One week later, on October 5, republicans carry the tricolour at the head of a parade of 5,000 people who march from Beechmount on Falls Road, through Divis Street, to an election rally near Smithfield. RUC men line the entire route but make no attempt to seize the flag.

(From: “The Tricolour Riots,” An Phoblacht (www.anphoblacht.com), September 23, 2004 edition)


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Terence O’Neill Becomes Fourth Prime Minister of Northern Ireland

File source: http://en.wikipedia.org/wiki/File:Captain_Terence_O%27Neill.jpgTerence O’Neill becomes the fourth Prime Minister of Northern Ireland on March 25, 1963 following the resignation of Basil Brooke, 1st Viscount Brookeborough. He plays a significant role in the first year of the Troubles, trying unsuccessfully to stem growing sectarian violence.

O’Neill is born on September 10, 1914 at 29 Ennismore Gardens, Hyde Park, London, the son of Captain Arthur O’Neill of Shane’s Castle, Randalstown, the first member of parliament (MP) to be killed in action in World War I five months later. He is educated in the English public school system at West Downs SchoolWinchester and Eton College, spending his summer holidays at the family estate in Ulster. He is later commissioned in the British Army, rising to the rank of captain and serving with the Irish Guards in World War II. He is wounded in 1944 and opts to resettle permanently in Northern Ireland.

In 1946, O’Neill is elected to the Parliament of Northern Ireland, representing the Unionist stronghold of Bannside. He remains in the parliament at Stormont for almost 25 years. He becomes Northern Ireland’s Minister of Home Affairs in April 1956, Minister of Finance in September 1956 and Prime Minister in March 1963.

As Prime Minister, O’Neill introduces economic reforms to stimulate industrial growth and employment, with mixed results. He also tries narrowing the divide between Protestants and Catholics. He does this with important gestures, like visiting Catholic schools and expressing condolences on the death of Pope John XXIII.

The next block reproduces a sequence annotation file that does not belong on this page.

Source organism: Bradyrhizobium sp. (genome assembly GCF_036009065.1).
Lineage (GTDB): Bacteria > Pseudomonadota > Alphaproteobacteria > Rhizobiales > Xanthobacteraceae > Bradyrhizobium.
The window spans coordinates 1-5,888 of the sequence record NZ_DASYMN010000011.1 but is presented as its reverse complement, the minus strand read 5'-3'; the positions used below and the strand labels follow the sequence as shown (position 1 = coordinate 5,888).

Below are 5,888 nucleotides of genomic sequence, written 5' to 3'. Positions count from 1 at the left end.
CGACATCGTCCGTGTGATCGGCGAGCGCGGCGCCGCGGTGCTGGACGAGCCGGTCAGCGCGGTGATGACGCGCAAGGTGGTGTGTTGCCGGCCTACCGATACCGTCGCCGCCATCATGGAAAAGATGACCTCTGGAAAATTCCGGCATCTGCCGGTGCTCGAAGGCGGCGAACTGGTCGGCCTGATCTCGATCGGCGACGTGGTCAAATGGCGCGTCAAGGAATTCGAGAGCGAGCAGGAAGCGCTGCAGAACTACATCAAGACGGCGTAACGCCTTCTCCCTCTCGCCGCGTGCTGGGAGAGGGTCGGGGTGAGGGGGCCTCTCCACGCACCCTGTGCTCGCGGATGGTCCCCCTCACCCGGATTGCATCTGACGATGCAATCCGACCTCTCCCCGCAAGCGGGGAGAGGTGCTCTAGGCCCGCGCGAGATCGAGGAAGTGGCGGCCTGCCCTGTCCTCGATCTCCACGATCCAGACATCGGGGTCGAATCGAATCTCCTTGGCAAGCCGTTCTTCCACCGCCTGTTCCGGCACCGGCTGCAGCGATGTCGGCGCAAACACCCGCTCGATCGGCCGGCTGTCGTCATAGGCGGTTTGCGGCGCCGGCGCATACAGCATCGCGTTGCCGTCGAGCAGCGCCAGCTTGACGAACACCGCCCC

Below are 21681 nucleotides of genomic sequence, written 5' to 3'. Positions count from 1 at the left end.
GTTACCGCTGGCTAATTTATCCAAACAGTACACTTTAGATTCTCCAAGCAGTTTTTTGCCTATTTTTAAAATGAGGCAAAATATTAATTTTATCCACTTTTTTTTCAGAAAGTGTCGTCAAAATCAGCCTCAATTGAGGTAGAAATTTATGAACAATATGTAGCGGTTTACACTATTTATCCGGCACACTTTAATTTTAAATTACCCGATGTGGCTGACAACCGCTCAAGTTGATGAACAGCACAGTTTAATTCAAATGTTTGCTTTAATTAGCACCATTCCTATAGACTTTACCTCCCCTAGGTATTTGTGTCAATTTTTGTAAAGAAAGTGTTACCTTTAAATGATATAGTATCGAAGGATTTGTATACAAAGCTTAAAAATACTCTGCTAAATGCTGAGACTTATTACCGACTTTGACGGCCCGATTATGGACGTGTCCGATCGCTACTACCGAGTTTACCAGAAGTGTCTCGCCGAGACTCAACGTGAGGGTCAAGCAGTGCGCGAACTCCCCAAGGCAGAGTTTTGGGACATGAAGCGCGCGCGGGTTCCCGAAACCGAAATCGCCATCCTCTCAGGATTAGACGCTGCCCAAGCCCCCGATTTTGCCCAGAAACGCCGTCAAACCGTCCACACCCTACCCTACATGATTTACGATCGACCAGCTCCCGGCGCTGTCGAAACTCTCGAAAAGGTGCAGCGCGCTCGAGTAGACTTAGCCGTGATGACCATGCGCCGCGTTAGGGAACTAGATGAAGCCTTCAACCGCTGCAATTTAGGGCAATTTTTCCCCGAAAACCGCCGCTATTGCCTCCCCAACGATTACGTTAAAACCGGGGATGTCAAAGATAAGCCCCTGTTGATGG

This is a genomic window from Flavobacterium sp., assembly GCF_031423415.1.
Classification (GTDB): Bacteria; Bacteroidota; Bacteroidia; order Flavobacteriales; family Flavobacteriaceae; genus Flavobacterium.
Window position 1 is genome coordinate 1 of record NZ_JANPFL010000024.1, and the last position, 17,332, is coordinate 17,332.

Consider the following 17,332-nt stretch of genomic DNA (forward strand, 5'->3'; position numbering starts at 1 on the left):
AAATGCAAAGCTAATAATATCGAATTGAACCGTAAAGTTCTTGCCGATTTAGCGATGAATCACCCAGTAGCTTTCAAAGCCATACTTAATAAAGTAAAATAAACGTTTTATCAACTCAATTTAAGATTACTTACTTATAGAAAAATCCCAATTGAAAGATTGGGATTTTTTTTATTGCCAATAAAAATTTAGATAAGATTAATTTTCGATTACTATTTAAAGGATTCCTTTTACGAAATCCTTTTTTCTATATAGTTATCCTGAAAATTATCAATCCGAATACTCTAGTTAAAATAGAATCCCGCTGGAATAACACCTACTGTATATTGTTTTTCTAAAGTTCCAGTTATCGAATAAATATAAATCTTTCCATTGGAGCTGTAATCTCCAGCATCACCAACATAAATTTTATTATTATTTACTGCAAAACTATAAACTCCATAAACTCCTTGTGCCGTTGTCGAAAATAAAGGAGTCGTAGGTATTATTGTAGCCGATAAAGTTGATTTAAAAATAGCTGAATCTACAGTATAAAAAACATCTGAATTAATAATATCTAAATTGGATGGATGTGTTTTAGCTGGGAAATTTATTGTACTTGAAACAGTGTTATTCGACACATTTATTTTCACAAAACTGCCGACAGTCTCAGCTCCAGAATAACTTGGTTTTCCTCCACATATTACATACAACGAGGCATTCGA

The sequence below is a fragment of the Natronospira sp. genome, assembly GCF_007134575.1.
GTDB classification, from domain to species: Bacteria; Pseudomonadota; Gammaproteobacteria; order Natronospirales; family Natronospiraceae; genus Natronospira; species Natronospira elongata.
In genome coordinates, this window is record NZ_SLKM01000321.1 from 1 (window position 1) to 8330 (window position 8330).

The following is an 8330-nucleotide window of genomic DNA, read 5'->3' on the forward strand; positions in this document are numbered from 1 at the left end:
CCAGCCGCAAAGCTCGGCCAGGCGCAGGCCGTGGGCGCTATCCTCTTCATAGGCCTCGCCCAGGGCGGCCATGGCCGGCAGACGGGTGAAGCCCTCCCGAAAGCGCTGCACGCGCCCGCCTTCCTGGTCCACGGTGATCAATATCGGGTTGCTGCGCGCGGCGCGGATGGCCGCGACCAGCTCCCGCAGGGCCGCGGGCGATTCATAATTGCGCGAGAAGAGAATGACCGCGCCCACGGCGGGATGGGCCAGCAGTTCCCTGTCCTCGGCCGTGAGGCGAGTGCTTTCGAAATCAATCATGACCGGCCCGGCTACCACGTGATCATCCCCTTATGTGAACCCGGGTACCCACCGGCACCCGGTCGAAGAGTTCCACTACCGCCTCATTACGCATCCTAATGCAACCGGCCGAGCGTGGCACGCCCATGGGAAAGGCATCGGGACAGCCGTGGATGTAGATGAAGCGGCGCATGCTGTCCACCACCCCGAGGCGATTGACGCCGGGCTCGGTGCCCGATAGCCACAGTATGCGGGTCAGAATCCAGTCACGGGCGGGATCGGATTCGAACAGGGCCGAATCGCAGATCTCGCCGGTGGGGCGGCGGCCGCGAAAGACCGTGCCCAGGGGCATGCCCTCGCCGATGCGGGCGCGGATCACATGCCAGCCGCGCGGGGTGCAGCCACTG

O’Neill also seeks better relations with the Republic of Ireland, and in January 1965 invites Taoiseach Seán Lemass to Belfast. Catholics and moderate Unionists welcome this reconciliation but many conservative Loyalists, like Ian Paisley, condemn it as treachery.

When the civil rights movement erupts in the late 1960s, O’Neill offers a package of reforms and concessions, including changes to the allocation of housing. These proposals, however, anger staunch Unionists and fail to satisfy many Republicans.

In December 1969, O’Neill appears on Northern Ireland television and makes an impassioned plea for unity, warning that “Ulster stands at the crossroads.” His government is reelected in February 1969, though O’Neill himself is almost voted out of his own seat.

With the situation worsening, O’Neill is further embarrassed by Loyalist attempts to sabotage Belfast’s water supply. Fast losing the confidence of his own party, he resigns the prime ministership in April 1969. He remains in the parliament until January 1970.

O’Neill is made Baron O’Neill of the Maine and spends the last decade of his life in Britain’s House of Lords. He dies of cancer on June 12, 1990.